Tips To Slash Home Heating Bills
Hurricanes Katrina and Rita will hit homeowners’ wallets this winter. The storms have caused real damage and disruption to the natural gas industry, adding strains to rising demand. Natural gas prices are at a record high, and the Department of Energy has stated that they will continue going up as cold weather descends upon us.
The price increases will translate into a $500 to $800 jump in annual home heating and water heating bills for most homeowners. While the price of fuel can’t be controlled, you can reduce how much is used. The Comfort Institute has issued these seven tips to make your home energy efficient.
1) Have your duct system tested for air leaks. Many assume windows and doors are the major cause of wasted heat. But according to research by the Department of Energy (DOE), gaps, joints and disconnections in the home’s duct system are much more significant, losing up to 40% of energy from furnaces or heat pumps. They recommend having a heat contractor test for leaks, and fix any with a sealant.
2) Ask a contractor to perform an Infiltrometer “blower door” test. The “blower door” is a computerized instrument that pinpoints where your home’s worst leaks are. Many heating contractors offer the test as part of a “house checkup” that scans to find hidden leaks.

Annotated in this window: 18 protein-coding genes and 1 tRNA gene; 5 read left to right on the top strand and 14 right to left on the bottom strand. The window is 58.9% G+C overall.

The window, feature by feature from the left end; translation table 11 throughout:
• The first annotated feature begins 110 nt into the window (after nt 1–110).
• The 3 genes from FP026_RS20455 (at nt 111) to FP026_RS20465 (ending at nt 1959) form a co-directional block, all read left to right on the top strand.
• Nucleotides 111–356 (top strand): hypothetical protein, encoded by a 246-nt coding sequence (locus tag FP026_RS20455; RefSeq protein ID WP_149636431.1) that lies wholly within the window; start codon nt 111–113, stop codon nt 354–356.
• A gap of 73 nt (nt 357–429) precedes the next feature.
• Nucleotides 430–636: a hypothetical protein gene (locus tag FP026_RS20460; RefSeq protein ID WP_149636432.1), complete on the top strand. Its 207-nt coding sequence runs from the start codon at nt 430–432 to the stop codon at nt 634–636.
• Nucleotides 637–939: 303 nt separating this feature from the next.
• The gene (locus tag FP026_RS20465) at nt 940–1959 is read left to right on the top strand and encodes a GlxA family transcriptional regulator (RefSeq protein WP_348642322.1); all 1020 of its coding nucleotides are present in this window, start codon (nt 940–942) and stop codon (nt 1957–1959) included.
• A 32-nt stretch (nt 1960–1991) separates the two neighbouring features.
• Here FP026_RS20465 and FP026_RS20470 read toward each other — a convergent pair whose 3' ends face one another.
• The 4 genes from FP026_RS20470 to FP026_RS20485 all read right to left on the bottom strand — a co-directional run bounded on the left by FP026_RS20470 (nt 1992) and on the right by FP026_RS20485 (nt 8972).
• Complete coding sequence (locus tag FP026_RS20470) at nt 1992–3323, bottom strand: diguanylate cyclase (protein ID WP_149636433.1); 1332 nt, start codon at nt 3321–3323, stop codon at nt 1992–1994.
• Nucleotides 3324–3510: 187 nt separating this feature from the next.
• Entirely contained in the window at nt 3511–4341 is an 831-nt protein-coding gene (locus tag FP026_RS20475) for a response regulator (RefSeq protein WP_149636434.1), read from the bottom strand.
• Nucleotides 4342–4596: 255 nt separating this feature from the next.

3) Close your fireplace damper. For those that have fireplaces in the home, shutting the damper down will keep warm air from escaping.
4) Replace your furnace or heat pump air filter. Most systems need this done every month to ensure a safe and efficient operation. Ask your contractor for information on a whole house air filer that only needs to be replaced once a year. It does a better job of keeping equipment and the air in the home clean.
5) Have the heating system cleaned and tuned. A pre-season tune up is a good investment, reducing the chances of breakdowns in the winter air. Also, a carbon monoxide safety check should be performed by your contractor to ensure everything is working properly.
6) Install a programmable set-back thermostat. Turning down your thermostat eight degrees for eight hours a day saves eight percent on home heating costs. A programmable thermostat that turns the heat down at night and turns it back up in the morning saves money and your comfort.
7) Consider replacing an old furnace or heat pump. If your system is more than 12 years old, it may be a good idea to replace your system before it fails permanently. New systems improve comfort, create less air pollution, and save money.